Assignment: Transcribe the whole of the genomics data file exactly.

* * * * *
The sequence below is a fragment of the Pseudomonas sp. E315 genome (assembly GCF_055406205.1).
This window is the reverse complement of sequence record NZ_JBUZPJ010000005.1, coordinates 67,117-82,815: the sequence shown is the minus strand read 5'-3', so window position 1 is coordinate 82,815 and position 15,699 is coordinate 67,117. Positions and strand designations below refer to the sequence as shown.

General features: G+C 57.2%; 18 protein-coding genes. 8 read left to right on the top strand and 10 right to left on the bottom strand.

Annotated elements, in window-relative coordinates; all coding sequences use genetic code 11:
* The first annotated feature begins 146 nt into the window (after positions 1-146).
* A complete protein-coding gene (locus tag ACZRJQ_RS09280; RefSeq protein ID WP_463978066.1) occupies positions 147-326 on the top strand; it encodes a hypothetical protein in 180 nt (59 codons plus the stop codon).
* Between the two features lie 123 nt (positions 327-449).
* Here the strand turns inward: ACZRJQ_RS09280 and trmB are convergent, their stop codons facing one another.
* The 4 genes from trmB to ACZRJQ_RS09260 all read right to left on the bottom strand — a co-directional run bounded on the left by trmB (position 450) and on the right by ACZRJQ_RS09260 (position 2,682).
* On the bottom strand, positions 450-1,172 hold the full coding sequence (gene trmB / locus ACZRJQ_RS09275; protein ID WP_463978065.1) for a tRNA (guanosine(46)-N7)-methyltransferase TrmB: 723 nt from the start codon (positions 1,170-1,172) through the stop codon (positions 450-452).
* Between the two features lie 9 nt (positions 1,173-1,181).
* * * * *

The sequence below is a fragment of the Pseudomonas sp. E315 genome (assembly GCF_055406205.1).
This window is the reverse complement of sequence record NZ_JBUZPJ010000005.1, coordinates 67,117-82,815: the sequence shown is the minus strand read 5'-3', so window position 1 is coordinate 82,815 and position 15,699 is coordinate 67,117. Positions and strand designations below refer to the sequence as shown.

General features: G+C 57.2%; 18 protein-coding genes. 8 read left to right on the top strand and 10 right to left on the bottom strand.

Annotated elements, in window-relative coordinates; all coding sequences use genetic code 11:
* The first annotated feature begins 146 nt into the window (after positions 1-146).
* A complete protein-coding gene (locus tag ACZRJQ_RS09280; RefSeq protein ID WP_463978066.1) occupies positions 147-326 on the top strand; it encodes a hypothetical protein in 180 nt (59 codons plus the stop codon).
* Between the two features lie 123 nt (positions 327-449).
* Here the strand turns inward: ACZRJQ_RS09280 and trmB are convergent, their stop codons facing one another.
* The 4 genes from trmB to ACZRJQ_RS09260 all read right to left on the bottom strand — a co-directional run bounded on the left by trmB (position 450) and on the right by ACZRJQ_RS09260 (position 2,682).
* On the bottom strand, positions 450-1,172 hold the full coding sequence (gene trmB / locus ACZRJQ_RS09275; protein ID WP_463978065.1) for a tRNA (guanosine(46)-N7)-methyltransferase TrmB: 723 nt from the start codon (positions 1,170-1,172) through the stop codon (positions 450-452).
* Between the two features lie 9 nt (positions 1,173-1,181).